I eventually made my way to the very western end of the trail and spent nearly a full day in Oklahoma, visiting creeks and trailheads and water sources. Temps were in the mid-30's with winds to match, and a thick layer of fog/clouds hung low over the mountains. Much of the trail was engulfed in this thick fog, as was the landscape all around. One of my favorite features of this part of the trail that run along the highest ridges of the Ouachita Mountains are the forest of stunted and very old oak trees - I call them "wizard" trees. Cloaked in all the fog they took on an eerie personality - one that was dark and menacing, and COLD from the howling frigid winds. Yet I loved to wander among them and they were my friends.
The weather forecast called for clear skies and warm, and in hopes of getting the clouds to break up I had worked my way across the state line back into Arkansas along the Talimena Scenic Drive - the Ouachita Trail follows this for many miles. While this was a trail guide work trip I did manage to stash my camera gear, just in case. So I had hoped to be in position somewhere up on the mountain to be able to see and photograph a glorious winter sunset. But the cloud cover remained quite heavy all the way to the horizon in all directions. Although I did see sunbeams one time, and I stopped and looked on in amazement as those beams moved back and forth across the landscape that was spread out in front of me. I managed to find an open view and grabbed my camera to take a few pictures - although I had to hold onto everything for dear life as the wind continued to howl.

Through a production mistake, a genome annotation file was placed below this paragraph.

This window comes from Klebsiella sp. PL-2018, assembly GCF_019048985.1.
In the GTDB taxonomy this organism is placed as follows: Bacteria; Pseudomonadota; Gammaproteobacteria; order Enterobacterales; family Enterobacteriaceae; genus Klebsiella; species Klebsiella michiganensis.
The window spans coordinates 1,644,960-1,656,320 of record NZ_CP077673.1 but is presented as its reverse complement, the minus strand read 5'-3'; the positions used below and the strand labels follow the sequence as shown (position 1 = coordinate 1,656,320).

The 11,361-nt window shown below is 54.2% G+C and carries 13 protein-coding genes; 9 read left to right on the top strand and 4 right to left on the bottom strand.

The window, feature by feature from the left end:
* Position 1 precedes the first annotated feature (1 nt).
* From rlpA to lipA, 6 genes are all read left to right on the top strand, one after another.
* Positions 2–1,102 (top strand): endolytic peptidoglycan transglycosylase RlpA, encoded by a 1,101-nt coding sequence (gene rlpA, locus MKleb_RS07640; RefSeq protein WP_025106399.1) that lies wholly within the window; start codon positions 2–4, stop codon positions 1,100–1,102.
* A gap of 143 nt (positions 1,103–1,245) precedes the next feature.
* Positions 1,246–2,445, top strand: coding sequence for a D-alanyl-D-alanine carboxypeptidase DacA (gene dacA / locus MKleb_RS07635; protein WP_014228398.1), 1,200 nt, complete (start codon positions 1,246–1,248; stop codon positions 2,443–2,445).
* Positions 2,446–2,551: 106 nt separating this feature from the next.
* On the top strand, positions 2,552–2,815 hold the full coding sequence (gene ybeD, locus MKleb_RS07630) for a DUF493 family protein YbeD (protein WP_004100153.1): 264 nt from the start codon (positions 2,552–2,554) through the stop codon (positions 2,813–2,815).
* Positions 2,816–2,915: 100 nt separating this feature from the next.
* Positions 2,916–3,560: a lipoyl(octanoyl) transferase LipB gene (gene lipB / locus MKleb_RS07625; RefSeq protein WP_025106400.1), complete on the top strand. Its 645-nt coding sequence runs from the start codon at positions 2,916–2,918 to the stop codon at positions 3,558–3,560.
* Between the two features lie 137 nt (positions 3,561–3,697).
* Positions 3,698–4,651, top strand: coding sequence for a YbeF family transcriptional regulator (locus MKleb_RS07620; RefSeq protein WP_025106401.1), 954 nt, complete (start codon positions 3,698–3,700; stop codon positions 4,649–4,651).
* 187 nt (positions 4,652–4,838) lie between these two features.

I spent the next hour chasing a sunset that never happened, but that was OK - the god beams photo was an unexpected delight and one that you will most likely see again. The WINDS - my oh my, the winds made it downright brutal outside up on this tall mountain!
I spent the night down in a protected valley next to the Ouachita River in the back of my van, but was up early the next day and back up on the mountain early to try and get some sunrise photos - more "clear" weather had been predicted. But the black skies only turned a little lighter and there was no color and no sunrise. Oh well, I love that time of day anyhow and it was great to be in place just in case.